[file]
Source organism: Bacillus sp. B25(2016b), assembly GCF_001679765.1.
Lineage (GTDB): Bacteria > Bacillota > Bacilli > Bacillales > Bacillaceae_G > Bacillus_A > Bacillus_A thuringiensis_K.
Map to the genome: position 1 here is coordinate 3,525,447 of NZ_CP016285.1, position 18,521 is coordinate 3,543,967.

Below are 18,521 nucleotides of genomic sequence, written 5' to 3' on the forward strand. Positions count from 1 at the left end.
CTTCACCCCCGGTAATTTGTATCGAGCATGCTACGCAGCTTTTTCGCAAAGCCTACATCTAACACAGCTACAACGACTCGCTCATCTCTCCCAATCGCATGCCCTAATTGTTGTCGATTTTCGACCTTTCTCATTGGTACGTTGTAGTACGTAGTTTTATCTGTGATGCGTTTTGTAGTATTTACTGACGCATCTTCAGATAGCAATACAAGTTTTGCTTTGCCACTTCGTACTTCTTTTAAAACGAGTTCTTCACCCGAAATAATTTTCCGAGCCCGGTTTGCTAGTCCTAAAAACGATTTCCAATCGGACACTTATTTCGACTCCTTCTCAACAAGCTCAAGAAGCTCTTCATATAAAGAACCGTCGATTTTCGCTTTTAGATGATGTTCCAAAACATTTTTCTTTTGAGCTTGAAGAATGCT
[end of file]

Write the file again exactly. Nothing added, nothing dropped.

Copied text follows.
Source organism: Bacillus sp. B25(2016b), assembly GCF_001679765.1.
Lineage (GTDB): Bacteria > Bacillota > Bacilli > Bacillales > Bacillaceae_G > Bacillus_A > Bacillus_A thuringiensis_K.
Map to the genome: position 1 here is coordinate 3,525,447 of NZ_CP016285.1, position 18,521 is coordinate 3,543,967.

Below are 18,521 nucleotides of genomic sequence, written 5' to 3' on the forward strand. Positions count from 1 at the left end.
CTTCACCCCCGGTAATTTGTATCGAGCATGCTACGCAGCTTTTTCGCAAAGCCTACATCTAACACAGCTACAACGACTCGCTCATCTCTCCCAATCGCATGCCCTAATTGTTGTCGATTTTCGACCTTTCTCATTGGTACGTTGTAGTACGTAGTTTTATCTGTGATGCGTTTTGTAGTATTTACTGACGCATCTTCAGATAGCAATACAAGTTTTGCTTTGCCACTTCGTACTTCTTTTAAAACGAGTTCTTCACCCGAAATAATTTTCCGAGCCCGGTTTGCTAGTCCTAAAAACGATTTCCAATCGGACACTTATTTCGACTCCTTCTCAACAAGCTCAAGAAGCTCTTCATATAAAGAACCGTCGATTTTCGCTTTTAGATGATGTTCCAAAACATTTTTCTTTTGAGCTTGAAGAATGCT